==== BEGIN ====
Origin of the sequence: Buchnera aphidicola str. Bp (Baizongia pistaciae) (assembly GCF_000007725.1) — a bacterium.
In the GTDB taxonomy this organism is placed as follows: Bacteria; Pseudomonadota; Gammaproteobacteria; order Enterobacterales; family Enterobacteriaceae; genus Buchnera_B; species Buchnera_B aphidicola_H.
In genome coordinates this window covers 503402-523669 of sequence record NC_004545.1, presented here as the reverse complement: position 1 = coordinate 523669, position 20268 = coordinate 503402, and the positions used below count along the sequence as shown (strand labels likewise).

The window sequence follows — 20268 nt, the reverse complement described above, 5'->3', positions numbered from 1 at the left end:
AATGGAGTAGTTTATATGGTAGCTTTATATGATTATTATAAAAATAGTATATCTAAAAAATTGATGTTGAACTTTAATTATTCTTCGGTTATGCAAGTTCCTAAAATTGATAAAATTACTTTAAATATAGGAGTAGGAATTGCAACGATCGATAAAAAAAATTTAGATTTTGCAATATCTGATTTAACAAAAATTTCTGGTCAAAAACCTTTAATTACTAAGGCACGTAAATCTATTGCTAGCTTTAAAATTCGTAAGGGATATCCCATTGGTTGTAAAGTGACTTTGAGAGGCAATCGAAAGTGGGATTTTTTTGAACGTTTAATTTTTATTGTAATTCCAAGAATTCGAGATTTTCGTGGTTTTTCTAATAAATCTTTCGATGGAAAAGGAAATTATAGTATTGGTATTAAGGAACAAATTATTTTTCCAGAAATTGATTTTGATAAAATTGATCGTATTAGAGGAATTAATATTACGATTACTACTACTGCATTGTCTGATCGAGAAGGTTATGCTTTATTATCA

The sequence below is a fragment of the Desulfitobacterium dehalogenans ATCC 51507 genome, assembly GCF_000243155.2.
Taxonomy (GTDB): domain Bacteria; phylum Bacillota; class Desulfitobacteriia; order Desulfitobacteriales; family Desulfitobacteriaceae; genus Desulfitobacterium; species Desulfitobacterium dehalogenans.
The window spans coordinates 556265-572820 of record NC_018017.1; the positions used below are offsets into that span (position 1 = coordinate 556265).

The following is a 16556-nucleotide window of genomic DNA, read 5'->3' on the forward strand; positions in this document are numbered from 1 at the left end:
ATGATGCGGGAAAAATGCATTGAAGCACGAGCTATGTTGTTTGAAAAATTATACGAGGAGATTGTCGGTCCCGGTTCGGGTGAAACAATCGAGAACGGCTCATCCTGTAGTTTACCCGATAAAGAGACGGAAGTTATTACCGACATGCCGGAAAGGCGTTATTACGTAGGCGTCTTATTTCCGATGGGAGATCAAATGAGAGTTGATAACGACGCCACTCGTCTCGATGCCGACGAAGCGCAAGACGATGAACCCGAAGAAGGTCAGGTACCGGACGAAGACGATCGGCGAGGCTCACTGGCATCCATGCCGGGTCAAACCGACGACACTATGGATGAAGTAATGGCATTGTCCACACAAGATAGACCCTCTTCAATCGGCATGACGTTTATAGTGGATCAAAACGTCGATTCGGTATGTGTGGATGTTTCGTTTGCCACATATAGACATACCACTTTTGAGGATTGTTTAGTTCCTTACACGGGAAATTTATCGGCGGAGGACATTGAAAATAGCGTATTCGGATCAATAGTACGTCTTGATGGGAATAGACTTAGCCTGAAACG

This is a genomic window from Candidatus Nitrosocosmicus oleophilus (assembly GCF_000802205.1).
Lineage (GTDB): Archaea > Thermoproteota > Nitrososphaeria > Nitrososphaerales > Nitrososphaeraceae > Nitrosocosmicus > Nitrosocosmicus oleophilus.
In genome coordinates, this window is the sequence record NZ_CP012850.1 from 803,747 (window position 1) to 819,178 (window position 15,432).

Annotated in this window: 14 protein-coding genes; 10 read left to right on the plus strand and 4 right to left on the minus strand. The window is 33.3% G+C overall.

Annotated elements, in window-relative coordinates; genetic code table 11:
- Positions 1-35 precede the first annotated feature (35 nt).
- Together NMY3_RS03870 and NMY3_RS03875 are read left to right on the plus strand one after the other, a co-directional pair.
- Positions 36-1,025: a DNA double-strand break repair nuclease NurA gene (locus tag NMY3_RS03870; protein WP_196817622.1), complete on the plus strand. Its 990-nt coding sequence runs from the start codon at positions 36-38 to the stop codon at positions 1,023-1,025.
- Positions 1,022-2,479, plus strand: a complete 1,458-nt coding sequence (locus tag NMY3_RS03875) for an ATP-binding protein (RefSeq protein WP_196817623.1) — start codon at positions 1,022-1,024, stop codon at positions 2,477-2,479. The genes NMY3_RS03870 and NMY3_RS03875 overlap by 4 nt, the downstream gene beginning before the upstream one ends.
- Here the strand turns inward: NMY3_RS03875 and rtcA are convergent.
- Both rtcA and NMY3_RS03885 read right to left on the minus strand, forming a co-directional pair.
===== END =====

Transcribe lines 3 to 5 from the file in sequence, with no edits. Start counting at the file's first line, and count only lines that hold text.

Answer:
In genome coordinates this window covers 503402-523669 of sequence record NC_004545.1, presented here as the reverse complement: position 1 = coordinate 523669, position 20268 = coordinate 503402, and the positions used below count along the sequence as shown (strand labels likewise).

The window sequence follows — 20268 nt, the reverse complement described above, 5'->3', positions numbered from 1 at the left end:
AATGGAGTAGTTTATATGGTAGCTTTATATGATTATTATAAAAATAGTATATCTAAAAAATTGATGTTGAACTTTAATTATTCTTCGGTTATGCAAGTTCCTAAAATTGATAAAATTACTTTAAATATAGGAGTAGGAATTGCAACGATCGATAAAAAAAATTTAGATTTTGCAATATCTGATTTAACAAAAATTTCTGGTCAAAAACCTTTAATTACTAAGGCACGTAAATCTATTGCTAGCTTTAAAATTCGTAAGGGATATCCCATTGGTTGTAAAGTGACTTTGAGAGGCAATCGAAAGTGGGATTTTTTTGAACGTTTAATTTTTATTGTAATTCCAAGAATTCGAGATTTTCGTGGTTTTTCTAATAAATCTTTCGATGGAAAAGGAAATTATAGTATTGGTATTAAGGAACAAATTATTTTTCCAGAAATTGATTTTGATAAAATTGATCGTATTAGAGGAATTAATATTACGATTACTACTACTGCATTGTCTGATCGAGAAGGTTATGCTTTATTATCA